Sevruga: Here’s an option for those with a budget in mind: Sevruga caviar. You get the high quality and taste of a sturgeon roe, but from a far more common species of fish, therefore making it more available, and thus less expensive. The sevruga sturgeon is small, and reproduces faster that the other species, so this caviar is cheaper and easier to find. Taste-wise, it is strong, but the eggs are on the smallish side (slightly greenish or gray) and crunchier than the other sturgeon varieties. It is light to dark grey with brown highlights, The smaller beads of Sevruga allow for an intense, robust flavor of sea, green nuts, bitter orange, and cashew.
Salmon Roe: This is the cheaper alternative to caviar having been developed from the roe of whitefish and the North Atlantic salmon.
Accouterments to Serve with Caviar:
For serving accompaniments, always present caviar with blini’s (A small Russian pancake), toast points or unsalted crackers with crème fraiche. These are very subtle flavors made specifically to let caviar’s full flavor shine through.
Save the following garnishes for inferior grades of caviar:
- Lemon Wedges
- Finely Chopped Onion
- Chopped Hard Boiled Egg
What to Drink with Caviar:
Champagne: Any excellent chilled brut or extra brut champagne will usually do. The savory saltiness of caviar finds another perfect counterpoint in the clean, crisp flavor of Champagne, preferably a dry, yeasty one with undertones of citrus flavor. And when serving these great epicurean pleasures, by all means invest in a set of fine glass flutes and a wine bucket to keep the bottle chilled.
Vodka: A venerable Russian tradition, the pairing of vodka and caviar is customary throughout the world of gastronomy. Like wine and cheese, they are the ideal complements to one another. Served ice cold, vodka has a subtle flavor that allows the distinctive taste of caviar to prevail.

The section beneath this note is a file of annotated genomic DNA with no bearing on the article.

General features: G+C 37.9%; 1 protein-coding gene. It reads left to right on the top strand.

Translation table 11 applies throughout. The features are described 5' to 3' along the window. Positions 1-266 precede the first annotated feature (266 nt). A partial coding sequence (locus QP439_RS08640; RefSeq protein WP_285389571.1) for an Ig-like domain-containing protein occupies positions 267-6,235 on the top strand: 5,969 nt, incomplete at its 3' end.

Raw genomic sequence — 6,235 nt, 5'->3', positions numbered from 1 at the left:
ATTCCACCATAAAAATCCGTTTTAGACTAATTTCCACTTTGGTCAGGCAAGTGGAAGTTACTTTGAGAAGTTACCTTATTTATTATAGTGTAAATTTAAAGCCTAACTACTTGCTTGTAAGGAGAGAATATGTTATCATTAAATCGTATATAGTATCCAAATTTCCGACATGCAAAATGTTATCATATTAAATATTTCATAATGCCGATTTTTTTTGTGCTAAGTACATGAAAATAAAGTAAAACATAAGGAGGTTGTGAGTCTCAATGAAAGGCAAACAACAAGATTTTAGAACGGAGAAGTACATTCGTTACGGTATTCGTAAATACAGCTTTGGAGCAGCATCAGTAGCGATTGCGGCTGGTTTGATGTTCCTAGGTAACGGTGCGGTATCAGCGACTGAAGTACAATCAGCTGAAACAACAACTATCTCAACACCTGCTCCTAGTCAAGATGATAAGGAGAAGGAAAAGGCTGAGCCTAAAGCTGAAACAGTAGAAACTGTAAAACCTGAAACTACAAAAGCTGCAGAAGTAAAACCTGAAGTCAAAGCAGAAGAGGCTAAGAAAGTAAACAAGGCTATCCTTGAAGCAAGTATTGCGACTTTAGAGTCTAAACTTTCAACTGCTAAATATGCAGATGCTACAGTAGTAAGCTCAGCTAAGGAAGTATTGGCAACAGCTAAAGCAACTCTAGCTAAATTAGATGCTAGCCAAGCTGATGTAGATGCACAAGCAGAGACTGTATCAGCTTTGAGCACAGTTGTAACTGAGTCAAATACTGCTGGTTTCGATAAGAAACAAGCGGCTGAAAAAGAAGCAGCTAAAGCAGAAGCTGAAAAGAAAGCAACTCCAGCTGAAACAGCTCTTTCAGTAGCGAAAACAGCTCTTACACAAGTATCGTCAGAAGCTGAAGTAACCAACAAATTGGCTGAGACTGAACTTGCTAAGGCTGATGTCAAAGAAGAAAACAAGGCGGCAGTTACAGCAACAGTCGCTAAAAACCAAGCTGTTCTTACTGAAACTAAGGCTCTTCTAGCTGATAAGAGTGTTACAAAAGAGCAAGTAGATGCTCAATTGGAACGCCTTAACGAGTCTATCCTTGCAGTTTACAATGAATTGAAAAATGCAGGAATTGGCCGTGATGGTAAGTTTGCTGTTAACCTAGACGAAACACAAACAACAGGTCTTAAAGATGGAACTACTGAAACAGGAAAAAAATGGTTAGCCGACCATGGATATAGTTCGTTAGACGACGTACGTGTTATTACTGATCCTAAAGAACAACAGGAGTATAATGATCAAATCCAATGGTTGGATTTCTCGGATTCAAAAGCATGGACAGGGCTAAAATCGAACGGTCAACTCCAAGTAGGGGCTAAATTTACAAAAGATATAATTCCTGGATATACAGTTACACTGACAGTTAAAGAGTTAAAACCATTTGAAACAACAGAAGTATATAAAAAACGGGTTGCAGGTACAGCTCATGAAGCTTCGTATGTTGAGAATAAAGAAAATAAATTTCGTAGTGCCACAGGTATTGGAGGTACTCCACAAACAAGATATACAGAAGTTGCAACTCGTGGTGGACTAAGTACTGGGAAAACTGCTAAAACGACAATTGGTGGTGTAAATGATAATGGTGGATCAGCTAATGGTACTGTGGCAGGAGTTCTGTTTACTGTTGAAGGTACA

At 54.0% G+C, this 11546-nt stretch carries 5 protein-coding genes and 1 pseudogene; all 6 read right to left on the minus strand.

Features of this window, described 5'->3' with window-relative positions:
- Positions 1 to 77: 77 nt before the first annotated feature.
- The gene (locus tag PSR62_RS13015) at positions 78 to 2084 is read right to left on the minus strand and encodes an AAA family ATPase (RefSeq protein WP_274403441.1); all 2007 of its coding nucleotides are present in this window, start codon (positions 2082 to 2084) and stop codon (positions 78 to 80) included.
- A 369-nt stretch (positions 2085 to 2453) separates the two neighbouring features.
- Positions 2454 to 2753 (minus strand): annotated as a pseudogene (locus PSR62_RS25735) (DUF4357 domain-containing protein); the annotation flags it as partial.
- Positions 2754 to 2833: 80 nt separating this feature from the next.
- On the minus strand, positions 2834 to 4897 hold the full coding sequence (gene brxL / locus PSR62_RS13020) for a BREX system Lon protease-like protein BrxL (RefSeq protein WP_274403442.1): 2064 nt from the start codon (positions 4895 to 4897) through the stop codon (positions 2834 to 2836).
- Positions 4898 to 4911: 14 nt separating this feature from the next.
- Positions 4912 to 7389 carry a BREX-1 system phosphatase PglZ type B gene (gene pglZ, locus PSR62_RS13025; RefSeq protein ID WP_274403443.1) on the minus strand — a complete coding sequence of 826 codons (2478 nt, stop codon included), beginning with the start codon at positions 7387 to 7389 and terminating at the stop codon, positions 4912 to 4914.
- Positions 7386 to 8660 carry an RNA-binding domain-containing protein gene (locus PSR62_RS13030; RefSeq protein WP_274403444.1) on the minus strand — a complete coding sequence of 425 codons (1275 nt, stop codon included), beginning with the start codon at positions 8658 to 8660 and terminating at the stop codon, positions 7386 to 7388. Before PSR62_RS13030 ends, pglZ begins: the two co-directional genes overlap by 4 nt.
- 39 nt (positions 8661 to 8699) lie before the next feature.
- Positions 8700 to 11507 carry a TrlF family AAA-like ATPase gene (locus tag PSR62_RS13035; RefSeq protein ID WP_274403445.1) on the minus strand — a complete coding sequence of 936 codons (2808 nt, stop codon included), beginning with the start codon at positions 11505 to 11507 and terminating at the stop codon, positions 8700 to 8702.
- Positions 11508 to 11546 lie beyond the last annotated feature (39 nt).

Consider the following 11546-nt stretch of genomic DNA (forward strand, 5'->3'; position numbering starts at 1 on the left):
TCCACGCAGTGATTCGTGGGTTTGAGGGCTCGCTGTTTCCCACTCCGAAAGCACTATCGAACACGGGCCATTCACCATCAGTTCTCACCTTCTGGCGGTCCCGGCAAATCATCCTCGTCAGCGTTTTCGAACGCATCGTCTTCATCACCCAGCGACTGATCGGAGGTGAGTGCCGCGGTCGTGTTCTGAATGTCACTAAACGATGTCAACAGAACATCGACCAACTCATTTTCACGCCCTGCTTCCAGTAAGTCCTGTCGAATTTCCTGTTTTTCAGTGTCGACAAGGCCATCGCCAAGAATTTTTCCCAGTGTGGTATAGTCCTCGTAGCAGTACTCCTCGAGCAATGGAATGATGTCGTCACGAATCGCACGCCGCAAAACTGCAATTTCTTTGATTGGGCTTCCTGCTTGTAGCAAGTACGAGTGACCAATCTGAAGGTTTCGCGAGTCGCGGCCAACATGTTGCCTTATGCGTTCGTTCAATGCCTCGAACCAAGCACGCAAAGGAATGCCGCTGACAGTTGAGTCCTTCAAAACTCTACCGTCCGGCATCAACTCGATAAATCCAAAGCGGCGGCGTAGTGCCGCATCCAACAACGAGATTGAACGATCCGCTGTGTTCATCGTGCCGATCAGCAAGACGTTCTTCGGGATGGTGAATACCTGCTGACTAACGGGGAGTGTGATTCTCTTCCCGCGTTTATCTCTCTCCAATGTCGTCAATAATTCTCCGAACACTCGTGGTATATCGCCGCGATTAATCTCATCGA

Choose a high-quality traditional brand and make sure it is well chilled, at least four hours or as long as overnight. (Vodka can be stored indefinitely in the freezer; it will not freeze but does become syrupy.) Serve vodka straight, in chilled tumblers or vodka glasses, or over ice, if desired.
Wine: Chilled dry white wine as a substitute for Champagne. Good choices include a crisp white Burgundy, such as Chablis, Pouilly-Fuissé or an austere New World Chardonnay. Any rich, oaky wine would only mask the delicate flavor of caviar.
Caviar is always packaged in small containers and meant to be consumed in one serving the same day. Unopened, its quality can be maintained for up to four weeks. After purchasing it should be kept in the coolest part of your refrigerator (28 – 32 degrees) and kept unopened and refrigerated until ready to serve. Don’t save leftovers as the caviar will change in taste and spoil quickly.
You can estimate 1 oz. of caviar for every 2 people. Caviar should always be served chilled and NEVER at room temperature. If you’re keeping it out to serve, maintain chilled caviar by keeping it in the original jar or tin over a bed of crushed or shaved ice.
Utensils for Caviar:
Caviar should ALWAYS be served with a non metallic spoon, like mother of pearl, glass or plastic. Metal and stainless steel plates and or utensils change the taste of the caviar and make it taste bitter or metallic.
It is traditional etiquette to eat caviar in small bites, and if you’re just learning to eat it, small bites will help you experience the flavor more completely without becoming overwhelmed by the flavor or texture. A good rule of thumb is: Help yourself to amounts as small as a teaspoon. So as not to break the eggs, caviar should be spooned carefully with mother of pearl spoons onto lightly toasted bread or directly in the mouth.